6.
BMJ : British Medical Journal (Online) ; 369, 2020.
Article in English | ProQuest Central | ID: covidwho-20231669

ABSTRACT

England is abandoning lockdown and possibly hope of containing a second wave of covid-19. From 1 June schools will open to children other than those of key workers. Outdoor markets and car showrooms will reopen. In two weeks, it will be the turn of all non-essential retailers. This is meant to be a moment of optimism, a green recovery, centred on the health of people and the planet (doi:10.1136/bmj.m2077, doi:10.1136/bmj.m2076), backed by an effective system of testing and contact tracing and possibly informed by a public inquiry (doi:10.1136/bmj.m2052).Instead, England arrives here in a state of utter confusion (doi:10.1136/bmj.m1785). The public's confidence in the official lockdown advice is shaken. The covid-19 response is short on testing, uncertain on contact tracing, and reliant on unreliable apps (doi:10.1136/bmj.m2085). Scotland, Wales, and Northern Ireland are not following England's lead. The UK has the second highest number of covid-19 deaths of any nation and, by some calculations, the most deaths per capita.

7.
BMJ : British Medical Journal (Online) ; 370, 2020.
Article in English | ProQuest Central | ID: covidwho-20231668

ABSTRACT

With new research casting doubt on the reliability of serology tests for covid-19 at the point of care, the fundamental pillars of a pandemic response—namely, test, trace, and isolate—are wobbly at best.13 None of this provides any confidence in the government's proposed "radical shake up” of the NHS.14 Nor does divergence in national strategies rebuild public trust that was destroyed not by behavioural fatigue but by Dominic Cummings, England's most senior government adviser.15 Scotland wants all four UK nations to follow an elimination strategy, aiming for "zero covid.” Northern Ireland has already committed, but England, persistent in its flawed response, is content for the virus to hover around, to hope it doesn't overwhelm health services, and to play "whack-a-mole” with local outbreaks. 1 Islam N Sharp SJ Chowell G. Physical distancing interventions and incidence of coronavirus disease 2019: natural experiment in 149 countries. Diagnostic accuracy of serological tests for covid-19: systematic review and meta-analysis.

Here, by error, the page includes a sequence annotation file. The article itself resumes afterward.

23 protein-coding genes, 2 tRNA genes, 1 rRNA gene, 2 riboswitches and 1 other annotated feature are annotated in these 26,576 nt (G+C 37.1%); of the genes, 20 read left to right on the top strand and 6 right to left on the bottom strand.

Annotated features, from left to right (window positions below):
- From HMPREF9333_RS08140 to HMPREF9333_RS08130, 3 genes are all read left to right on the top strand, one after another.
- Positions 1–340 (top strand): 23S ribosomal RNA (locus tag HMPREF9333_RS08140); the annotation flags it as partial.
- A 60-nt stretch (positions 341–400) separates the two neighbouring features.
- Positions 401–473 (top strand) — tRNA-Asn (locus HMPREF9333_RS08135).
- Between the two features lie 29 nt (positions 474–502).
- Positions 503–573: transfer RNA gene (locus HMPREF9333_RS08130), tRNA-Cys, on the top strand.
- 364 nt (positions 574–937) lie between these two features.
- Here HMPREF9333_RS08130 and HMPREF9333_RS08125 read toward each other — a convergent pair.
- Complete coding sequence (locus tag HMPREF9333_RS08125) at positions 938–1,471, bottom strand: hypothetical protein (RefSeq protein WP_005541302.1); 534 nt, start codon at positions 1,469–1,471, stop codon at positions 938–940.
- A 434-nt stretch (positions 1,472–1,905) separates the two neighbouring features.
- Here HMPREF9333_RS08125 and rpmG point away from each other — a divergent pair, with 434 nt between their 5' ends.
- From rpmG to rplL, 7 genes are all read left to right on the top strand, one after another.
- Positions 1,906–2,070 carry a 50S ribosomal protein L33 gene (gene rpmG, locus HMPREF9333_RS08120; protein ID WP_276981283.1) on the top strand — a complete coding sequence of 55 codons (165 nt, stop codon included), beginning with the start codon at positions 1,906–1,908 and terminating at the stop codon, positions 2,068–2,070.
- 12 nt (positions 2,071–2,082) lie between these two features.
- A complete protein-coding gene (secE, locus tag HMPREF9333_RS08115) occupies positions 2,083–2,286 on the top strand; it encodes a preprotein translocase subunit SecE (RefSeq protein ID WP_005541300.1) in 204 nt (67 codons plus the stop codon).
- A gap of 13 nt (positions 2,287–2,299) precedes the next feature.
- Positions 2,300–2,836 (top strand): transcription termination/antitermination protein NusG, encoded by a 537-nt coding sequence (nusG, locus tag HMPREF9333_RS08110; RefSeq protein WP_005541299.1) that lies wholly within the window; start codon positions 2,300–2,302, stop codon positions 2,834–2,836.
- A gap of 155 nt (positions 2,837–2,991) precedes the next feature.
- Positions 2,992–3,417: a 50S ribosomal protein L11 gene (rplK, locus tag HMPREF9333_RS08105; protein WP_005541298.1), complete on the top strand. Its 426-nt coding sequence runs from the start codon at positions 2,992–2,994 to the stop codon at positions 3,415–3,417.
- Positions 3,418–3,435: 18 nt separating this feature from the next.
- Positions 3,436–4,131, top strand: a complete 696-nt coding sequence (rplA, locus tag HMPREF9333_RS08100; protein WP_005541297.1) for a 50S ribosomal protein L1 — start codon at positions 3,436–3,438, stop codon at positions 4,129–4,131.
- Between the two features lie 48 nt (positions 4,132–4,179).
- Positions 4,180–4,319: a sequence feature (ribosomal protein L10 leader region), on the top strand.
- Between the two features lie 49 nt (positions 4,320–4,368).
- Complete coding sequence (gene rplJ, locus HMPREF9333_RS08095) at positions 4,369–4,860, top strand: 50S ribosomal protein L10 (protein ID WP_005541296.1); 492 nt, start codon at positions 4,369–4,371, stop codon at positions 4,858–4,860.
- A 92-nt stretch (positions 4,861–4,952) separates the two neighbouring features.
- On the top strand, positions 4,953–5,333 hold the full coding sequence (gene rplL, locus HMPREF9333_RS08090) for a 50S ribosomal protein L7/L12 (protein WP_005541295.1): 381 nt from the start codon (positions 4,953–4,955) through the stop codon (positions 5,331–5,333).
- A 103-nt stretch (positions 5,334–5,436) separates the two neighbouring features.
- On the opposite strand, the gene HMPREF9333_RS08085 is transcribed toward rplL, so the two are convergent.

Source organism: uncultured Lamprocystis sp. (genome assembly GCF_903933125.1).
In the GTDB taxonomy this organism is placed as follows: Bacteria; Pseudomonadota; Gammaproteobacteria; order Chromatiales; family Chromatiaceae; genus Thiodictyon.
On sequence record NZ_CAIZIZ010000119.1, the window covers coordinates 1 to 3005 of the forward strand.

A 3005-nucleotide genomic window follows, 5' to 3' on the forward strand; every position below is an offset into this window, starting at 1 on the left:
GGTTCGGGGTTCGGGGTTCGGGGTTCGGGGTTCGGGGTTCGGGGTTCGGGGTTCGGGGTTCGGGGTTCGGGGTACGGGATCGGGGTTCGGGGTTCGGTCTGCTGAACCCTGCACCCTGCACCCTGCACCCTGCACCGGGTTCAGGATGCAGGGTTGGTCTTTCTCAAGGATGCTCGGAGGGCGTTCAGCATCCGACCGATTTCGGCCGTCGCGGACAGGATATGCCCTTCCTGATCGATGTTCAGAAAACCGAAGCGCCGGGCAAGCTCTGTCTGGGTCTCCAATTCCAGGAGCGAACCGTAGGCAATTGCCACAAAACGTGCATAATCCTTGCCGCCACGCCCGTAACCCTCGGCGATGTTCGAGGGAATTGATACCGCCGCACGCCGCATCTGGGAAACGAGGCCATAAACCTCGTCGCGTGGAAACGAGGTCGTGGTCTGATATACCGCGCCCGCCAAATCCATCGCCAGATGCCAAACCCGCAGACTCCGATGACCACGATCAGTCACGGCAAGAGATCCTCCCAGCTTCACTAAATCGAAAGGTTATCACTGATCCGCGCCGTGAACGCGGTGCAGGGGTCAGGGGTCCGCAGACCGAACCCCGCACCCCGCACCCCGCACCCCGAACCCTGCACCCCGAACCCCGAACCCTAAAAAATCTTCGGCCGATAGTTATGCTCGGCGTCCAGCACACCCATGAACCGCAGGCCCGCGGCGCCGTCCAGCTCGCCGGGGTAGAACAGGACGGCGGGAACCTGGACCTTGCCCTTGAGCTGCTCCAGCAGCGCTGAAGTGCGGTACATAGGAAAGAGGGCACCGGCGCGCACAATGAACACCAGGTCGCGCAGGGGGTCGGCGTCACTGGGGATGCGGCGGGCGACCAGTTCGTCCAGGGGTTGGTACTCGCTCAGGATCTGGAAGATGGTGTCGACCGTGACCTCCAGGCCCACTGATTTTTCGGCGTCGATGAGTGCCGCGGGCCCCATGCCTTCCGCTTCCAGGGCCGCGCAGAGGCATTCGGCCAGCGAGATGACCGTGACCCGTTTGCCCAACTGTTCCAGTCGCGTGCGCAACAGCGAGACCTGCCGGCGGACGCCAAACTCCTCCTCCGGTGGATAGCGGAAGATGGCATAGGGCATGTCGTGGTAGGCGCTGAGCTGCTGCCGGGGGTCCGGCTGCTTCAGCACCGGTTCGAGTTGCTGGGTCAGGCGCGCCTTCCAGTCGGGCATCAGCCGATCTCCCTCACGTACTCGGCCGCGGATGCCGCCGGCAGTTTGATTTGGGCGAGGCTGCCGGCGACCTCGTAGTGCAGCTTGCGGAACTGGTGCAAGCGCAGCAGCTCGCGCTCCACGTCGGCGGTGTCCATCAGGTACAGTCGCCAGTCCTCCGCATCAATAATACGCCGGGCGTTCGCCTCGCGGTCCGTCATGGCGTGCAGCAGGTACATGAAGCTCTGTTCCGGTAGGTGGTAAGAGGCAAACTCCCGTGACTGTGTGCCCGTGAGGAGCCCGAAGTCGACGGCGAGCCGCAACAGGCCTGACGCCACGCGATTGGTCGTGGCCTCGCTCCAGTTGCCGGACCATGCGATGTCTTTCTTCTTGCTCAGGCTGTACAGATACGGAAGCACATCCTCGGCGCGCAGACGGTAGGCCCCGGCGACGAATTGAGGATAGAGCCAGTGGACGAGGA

8.
J R Soc Med ; 116(3): 87, 2023 03.
Article in English | MEDLINE | ID: covidwho-2290458
9.
BMJ : British Medical Journal (Online) ; 380, 2023.
Article in English | ProQuest Central | ID: covidwho-2247749

ABSTRACT

[...]who will staff those extra beds and ambulances? The data for this investigation have been obtained through a long and exhaustive process, involving freedom of information requests and persistence, to break through a governmental wall of secrecy around levels of activity in private hospitals during the pandemic. King's Fund. 5 May 2021. https://www.kingsfund.org.uk/blog/2021/04/nhs-nightingale-hospitals-worth-money 6 Oxford E. The NHS paid private hospitals £2bn in the pandemic: did taxpayers get value for money? BMJ 2023;380: p329. 10.1136/bmj.p329 36792133 7 Ryan S. "A gift to the sector”: why did the NHS's contract with independent hospitals allow private patients to be treated when the NHS was overwhelmed? BMJ 2023;380: p348. 10.1136/bmj.p348 36792134

10.
J R Soc Med ; 116(1): 3, 2023 01.
Article in English | MEDLINE | ID: covidwho-2247748

Subject(s)
Big Data , Technology , Humans
11.
BMJ : British Medical Journal (Online) ; 380, 2023.
Article in English | ProQuest Central | ID: covidwho-2226978

ABSTRACT